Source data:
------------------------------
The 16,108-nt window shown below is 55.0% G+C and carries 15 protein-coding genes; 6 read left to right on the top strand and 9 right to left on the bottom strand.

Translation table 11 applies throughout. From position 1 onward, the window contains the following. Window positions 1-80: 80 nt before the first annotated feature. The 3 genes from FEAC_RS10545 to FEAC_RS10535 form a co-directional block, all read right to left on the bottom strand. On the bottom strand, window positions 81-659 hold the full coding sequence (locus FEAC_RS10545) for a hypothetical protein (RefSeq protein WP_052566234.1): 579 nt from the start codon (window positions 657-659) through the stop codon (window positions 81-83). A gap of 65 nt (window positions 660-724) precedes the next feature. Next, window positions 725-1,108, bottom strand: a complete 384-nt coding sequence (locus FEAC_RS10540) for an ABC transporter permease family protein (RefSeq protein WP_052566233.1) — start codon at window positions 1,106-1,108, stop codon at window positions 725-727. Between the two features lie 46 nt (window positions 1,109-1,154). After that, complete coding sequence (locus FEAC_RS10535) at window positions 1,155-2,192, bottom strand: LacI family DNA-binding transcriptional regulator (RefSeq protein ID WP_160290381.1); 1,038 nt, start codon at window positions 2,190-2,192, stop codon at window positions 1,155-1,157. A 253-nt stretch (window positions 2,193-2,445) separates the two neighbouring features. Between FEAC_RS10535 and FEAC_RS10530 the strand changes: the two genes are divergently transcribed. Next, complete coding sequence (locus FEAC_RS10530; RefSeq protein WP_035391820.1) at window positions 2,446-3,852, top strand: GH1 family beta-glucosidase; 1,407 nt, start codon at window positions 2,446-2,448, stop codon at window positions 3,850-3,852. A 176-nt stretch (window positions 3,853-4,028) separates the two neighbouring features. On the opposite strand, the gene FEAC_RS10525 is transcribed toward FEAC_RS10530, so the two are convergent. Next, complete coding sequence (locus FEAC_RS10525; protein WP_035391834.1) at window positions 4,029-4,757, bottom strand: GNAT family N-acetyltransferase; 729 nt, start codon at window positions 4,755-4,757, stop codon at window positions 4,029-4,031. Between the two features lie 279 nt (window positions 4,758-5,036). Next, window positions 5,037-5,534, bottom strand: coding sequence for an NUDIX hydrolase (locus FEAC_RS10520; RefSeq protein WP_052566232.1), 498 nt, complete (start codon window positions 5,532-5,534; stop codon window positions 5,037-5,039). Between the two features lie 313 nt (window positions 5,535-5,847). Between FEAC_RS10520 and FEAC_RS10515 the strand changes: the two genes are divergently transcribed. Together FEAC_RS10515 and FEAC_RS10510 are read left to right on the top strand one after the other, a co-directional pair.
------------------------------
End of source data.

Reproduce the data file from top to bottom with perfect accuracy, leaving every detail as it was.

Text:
The 16,108-nt window shown below is 55.0% G+C and carries 15 protein-coding genes; 6 read left to right on the top strand and 9 right to left on the bottom strand.

Translation table 11 applies throughout. From position 1 onward, the window contains the following. Window positions 1-80: 80 nt before the first annotated feature. The 3 genes from FEAC_RS10545 to FEAC_RS10535 form a co-directional block, all read right to left on the bottom strand. On the bottom strand, window positions 81-659 hold the full coding sequence (locus FEAC_RS10545) for a hypothetical protein (RefSeq protein WP_052566234.1): 579 nt from the start codon (window positions 657-659) through the stop codon (window positions 81-83). A gap of 65 nt (window positions 660-724) precedes the next feature. Next, window positions 725-1,108, bottom strand: a complete 384-nt coding sequence (locus FEAC_RS10540) for an ABC transporter permease family protein (RefSeq protein WP_052566233.1) — start codon at window positions 1,106-1,108, stop codon at window positions 725-727. Between the two features lie 46 nt (window positions 1,109-1,154). After that, complete coding sequence (locus FEAC_RS10535) at window positions 1,155-2,192, bottom strand: LacI family DNA-binding transcriptional regulator (RefSeq protein ID WP_160290381.1); 1,038 nt, start codon at window positions 2,190-2,192, stop codon at window positions 1,155-1,157. A 253-nt stretch (window positions 2,193-2,445) separates the two neighbouring features. Between FEAC_RS10535 and FEAC_RS10530 the strand changes: the two genes are divergently transcribed. Next, complete coding sequence (locus FEAC_RS10530; RefSeq protein WP_035391820.1) at window positions 2,446-3,852, top strand: GH1 family beta-glucosidase; 1,407 nt, start codon at window positions 2,446-2,448, stop codon at window positions 3,850-3,852. A 176-nt stretch (window positions 3,853-4,028) separates the two neighbouring features. On the opposite strand, the gene FEAC_RS10525 is transcribed toward FEAC_RS10530, so the two are convergent. Next, complete coding sequence (locus FEAC_RS10525; protein WP_035391834.1) at window positions 4,029-4,757, bottom strand: GNAT family N-acetyltransferase; 729 nt, start codon at window positions 4,755-4,757, stop codon at window positions 4,029-4,031. Between the two features lie 279 nt (window positions 4,758-5,036). Next, window positions 5,037-5,534, bottom strand: coding sequence for an NUDIX hydrolase (locus FEAC_RS10520; RefSeq protein WP_052566232.1), 498 nt, complete (start codon window positions 5,532-5,534; stop codon window positions 5,037-5,039). Between the two features lie 313 nt (window positions 5,535-5,847). Between FEAC_RS10520 and FEAC_RS10515 the strand changes: the two genes are divergently transcribed. Together FEAC_RS10515 and FEAC_RS10510 are read left to right on the top strand one after the other, a co-directional pair.